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Re: Licensing for academic computer labs at a university
On Thu, Aug 21, 2003 at 10:39:41PM -0400, Igor Pechtchanski wrote:
>On Fri, 22 Aug 2003, Elfyn McBratney wrote:
>>Scott Copus <Scott.Copus@wku.edu> wrote:
>>>Would it be possible to incorporate Cygwin into computer lab images for
>>>computer labs at an educational institution for academic use by
>>>Would the source have to be included too if it was included on each
>>>hard drive of a lab workstation? (I'm talking about a pre-installed
>>>package--not a "setup" that students must run first.)
>>IANAL, but you'll need to give them source, too. If your distributing
>>this (binary) "package" to your students, you need to give them the
>>source code for the corresponding binaries (in one way or another).
>>You should aquaint yourself with the GPL FAQ (available one GNU's
>>website here <http://www.gnu.org/licenses/gpl-faq.html>).
>>>The FAQ mentions the full package itself is approximately 800MB--NOT
>>>INCLUDING the source code. If I were required to include the source
>>>code (even if it's still tarred and g-zipped), then does anyone know
>>>how much space would that require?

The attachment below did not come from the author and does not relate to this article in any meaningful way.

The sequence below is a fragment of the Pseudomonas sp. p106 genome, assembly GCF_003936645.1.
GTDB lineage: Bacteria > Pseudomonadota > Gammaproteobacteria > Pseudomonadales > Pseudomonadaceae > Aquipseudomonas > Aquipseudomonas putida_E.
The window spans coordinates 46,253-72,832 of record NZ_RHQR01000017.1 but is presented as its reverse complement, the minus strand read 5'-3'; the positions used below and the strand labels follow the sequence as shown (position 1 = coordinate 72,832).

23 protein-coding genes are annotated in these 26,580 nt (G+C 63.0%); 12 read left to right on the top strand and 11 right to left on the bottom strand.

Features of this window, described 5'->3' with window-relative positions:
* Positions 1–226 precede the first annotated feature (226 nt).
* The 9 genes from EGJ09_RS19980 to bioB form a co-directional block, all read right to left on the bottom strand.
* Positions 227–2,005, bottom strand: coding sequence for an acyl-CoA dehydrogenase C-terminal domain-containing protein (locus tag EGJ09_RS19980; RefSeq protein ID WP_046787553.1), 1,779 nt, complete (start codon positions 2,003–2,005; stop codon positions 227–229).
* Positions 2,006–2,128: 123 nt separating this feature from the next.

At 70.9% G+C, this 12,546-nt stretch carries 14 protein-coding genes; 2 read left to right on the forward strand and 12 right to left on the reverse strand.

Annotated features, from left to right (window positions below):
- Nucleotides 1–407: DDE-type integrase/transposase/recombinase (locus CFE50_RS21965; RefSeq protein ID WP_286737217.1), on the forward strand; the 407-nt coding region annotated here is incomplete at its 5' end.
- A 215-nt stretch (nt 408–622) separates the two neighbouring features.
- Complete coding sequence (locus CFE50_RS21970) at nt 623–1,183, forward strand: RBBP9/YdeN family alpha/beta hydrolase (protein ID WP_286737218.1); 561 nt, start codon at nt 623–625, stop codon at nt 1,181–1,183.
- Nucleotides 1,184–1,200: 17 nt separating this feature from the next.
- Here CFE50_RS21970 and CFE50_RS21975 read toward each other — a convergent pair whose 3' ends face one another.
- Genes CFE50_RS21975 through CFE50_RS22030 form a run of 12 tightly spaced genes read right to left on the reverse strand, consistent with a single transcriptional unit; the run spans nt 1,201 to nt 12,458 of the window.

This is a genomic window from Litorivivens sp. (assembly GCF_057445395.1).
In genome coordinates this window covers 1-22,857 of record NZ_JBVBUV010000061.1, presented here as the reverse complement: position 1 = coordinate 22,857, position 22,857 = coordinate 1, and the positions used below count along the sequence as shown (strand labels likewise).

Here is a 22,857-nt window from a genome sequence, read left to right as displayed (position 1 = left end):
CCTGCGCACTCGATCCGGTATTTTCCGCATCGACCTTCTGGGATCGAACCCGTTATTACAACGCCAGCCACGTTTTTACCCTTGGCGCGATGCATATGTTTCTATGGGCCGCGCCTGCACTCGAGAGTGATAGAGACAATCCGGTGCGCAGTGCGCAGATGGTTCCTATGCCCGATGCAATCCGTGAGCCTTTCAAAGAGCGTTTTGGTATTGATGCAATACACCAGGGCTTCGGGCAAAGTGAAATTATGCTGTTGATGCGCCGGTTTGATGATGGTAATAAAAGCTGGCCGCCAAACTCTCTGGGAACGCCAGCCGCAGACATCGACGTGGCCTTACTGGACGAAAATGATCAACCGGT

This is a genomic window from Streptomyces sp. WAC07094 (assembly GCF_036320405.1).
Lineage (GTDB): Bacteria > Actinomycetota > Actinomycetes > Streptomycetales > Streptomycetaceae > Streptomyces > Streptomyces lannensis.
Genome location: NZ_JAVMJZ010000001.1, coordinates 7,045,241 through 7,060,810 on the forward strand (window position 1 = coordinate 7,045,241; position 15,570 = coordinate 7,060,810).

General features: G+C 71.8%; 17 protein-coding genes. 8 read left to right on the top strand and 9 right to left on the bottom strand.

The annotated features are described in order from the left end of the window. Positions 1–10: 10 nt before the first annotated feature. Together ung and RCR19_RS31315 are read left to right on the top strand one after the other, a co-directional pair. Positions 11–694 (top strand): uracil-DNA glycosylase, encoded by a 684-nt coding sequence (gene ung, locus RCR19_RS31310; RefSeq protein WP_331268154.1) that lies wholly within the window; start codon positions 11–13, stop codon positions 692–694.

>>Binary ~400MB, source ~500MB. Something like that anyway. -- Elfyn
>Note that the GPL only requires you to provide the source for the
>binaries you distribute. So, if you set up a shared network drive with
>the sources that were pre-installed on the hard-drives, that should be
>quite enough to satisfy the GPL (however, IANAL, so please consult a
>lawyer if you are worried about licensing). If the students update
>their installations, they should be able to get the new sources from
>wherever they got the binaries anyway.
I know that in a commercial organization it is ok to deploy GPLed
programs all over the company without offering sources to each employee.
I don't know if the equivalent is true for a university.
So, the usual two pieces of advice: 1) Check the GPL FAQ at
http://www.gnu.org/licenses/gpl-faq.html, and 2) Consult your lawyer to
make sure that you are using the software appropriately. It doesn't make
a lot of sense to put a university at risk on the advice of faceless
voices in a mailing list.
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